This chapter draws from psychological and organizational research to develop a conceptual model of individual temporality in the workplace. We begin by outlining several general cognitive and motivational aspects of human temporal processing, emphasizing its reliance on (a) contextual cues for temporal perception and (b) cognitive reference points for temporal evaluation. We then discuss how an individual's personal life context combines with the organizational context to shape how individuals situate their time at work through: (1) the adoption of socially constructed temporal schemas of the future; (2) the creation of personal work plans and schedules that segment and allocate one's own time looking forward; and (3) the selection of temporal referents associated with realizing specific, valued outcomes and events. Together, these elements shape how individuals perceive and evaluate their time at work and link personal time use to the broader goals of the organization.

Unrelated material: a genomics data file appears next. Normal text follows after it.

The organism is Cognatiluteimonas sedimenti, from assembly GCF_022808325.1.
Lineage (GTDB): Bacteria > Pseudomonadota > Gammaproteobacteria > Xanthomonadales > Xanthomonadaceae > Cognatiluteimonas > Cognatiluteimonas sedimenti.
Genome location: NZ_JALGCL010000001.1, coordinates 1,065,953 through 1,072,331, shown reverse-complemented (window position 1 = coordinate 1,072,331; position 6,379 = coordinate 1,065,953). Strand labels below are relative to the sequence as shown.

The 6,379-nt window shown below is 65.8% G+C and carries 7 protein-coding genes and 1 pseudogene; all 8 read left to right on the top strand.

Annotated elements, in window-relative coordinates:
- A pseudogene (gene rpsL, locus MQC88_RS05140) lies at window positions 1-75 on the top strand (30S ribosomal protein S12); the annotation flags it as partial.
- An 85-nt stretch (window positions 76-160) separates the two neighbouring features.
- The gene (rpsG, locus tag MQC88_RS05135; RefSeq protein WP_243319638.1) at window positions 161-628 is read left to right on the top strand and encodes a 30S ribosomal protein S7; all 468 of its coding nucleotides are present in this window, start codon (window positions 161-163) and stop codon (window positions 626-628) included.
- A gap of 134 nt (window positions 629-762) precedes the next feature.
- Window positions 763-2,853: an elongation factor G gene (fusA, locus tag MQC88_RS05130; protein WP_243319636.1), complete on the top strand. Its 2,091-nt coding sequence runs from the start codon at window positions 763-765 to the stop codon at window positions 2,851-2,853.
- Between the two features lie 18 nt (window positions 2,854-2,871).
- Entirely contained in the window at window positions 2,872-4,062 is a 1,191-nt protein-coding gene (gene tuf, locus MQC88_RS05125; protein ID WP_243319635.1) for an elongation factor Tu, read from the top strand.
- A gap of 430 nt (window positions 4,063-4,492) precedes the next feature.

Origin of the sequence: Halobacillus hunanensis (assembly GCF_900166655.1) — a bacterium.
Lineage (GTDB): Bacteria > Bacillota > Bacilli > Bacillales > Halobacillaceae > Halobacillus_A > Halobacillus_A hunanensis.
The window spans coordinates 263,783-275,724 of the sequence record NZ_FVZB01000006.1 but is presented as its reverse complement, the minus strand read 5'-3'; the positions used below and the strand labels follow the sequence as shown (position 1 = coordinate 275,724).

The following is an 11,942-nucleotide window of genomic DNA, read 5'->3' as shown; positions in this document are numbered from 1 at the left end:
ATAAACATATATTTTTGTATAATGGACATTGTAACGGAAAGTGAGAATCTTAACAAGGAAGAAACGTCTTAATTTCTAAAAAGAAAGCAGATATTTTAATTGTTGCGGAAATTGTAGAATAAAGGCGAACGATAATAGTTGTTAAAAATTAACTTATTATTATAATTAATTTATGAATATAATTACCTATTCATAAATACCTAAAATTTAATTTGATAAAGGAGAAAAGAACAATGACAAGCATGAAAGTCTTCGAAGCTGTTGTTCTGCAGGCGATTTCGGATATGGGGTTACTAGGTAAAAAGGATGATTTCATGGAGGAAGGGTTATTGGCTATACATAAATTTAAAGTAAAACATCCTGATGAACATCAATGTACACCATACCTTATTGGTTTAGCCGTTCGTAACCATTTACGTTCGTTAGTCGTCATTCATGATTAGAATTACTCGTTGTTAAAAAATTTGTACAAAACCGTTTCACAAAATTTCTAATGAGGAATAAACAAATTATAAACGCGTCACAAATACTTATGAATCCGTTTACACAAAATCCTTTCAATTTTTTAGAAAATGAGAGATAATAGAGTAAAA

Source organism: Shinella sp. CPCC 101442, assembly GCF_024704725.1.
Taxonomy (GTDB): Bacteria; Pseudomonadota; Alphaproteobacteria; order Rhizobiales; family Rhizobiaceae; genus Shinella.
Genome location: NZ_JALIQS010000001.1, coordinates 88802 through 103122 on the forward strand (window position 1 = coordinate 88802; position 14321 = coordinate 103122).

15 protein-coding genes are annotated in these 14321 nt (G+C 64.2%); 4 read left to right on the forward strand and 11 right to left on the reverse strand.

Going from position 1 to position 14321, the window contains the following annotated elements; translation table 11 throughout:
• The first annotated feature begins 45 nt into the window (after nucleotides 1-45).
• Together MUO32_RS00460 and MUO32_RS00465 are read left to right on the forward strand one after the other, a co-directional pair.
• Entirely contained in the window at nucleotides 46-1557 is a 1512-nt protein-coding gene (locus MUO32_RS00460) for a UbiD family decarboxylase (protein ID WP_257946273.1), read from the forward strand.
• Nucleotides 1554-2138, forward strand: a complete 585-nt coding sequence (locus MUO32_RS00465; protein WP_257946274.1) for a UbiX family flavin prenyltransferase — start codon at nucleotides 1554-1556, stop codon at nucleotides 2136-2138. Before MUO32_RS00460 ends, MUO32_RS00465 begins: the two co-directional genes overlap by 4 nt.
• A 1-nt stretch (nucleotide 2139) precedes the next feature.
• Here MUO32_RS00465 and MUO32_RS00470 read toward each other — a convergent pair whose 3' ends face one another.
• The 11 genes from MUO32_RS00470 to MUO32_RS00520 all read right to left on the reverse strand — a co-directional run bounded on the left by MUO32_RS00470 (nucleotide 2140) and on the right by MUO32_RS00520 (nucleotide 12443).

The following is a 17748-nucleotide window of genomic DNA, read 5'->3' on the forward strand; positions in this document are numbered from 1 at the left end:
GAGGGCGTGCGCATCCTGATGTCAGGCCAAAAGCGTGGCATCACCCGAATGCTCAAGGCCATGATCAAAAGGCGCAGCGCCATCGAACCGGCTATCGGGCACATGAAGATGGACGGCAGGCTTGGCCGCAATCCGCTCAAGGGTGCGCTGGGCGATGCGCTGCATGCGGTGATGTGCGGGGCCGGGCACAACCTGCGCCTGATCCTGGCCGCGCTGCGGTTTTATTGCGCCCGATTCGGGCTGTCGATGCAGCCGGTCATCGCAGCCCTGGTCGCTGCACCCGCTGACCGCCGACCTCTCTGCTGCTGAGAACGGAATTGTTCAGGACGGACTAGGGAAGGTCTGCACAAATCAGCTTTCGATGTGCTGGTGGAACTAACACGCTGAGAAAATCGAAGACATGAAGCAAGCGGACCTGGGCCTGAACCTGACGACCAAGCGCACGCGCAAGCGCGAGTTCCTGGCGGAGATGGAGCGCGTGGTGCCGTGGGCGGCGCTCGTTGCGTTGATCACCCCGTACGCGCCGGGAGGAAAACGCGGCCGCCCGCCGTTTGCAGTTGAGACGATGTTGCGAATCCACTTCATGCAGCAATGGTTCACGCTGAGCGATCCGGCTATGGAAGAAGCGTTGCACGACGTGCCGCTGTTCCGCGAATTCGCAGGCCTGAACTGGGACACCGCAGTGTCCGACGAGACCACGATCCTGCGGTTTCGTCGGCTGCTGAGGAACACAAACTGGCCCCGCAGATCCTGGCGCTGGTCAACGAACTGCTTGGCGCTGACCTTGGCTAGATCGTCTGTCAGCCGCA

Blount, S. and Leroy, S. (2007), "Individual Temporality in the Workplace: How Individuals Perceive and Value Time at Work", Rubin, B.A. (Ed.) Workplace Temporalities (Research in the Sociology of Work, Vol. 17), Emerald Group Publishing Limited, Bingley, pp. 147-177. https://doi.org/10.1016/S0277-2833(07)17005-9
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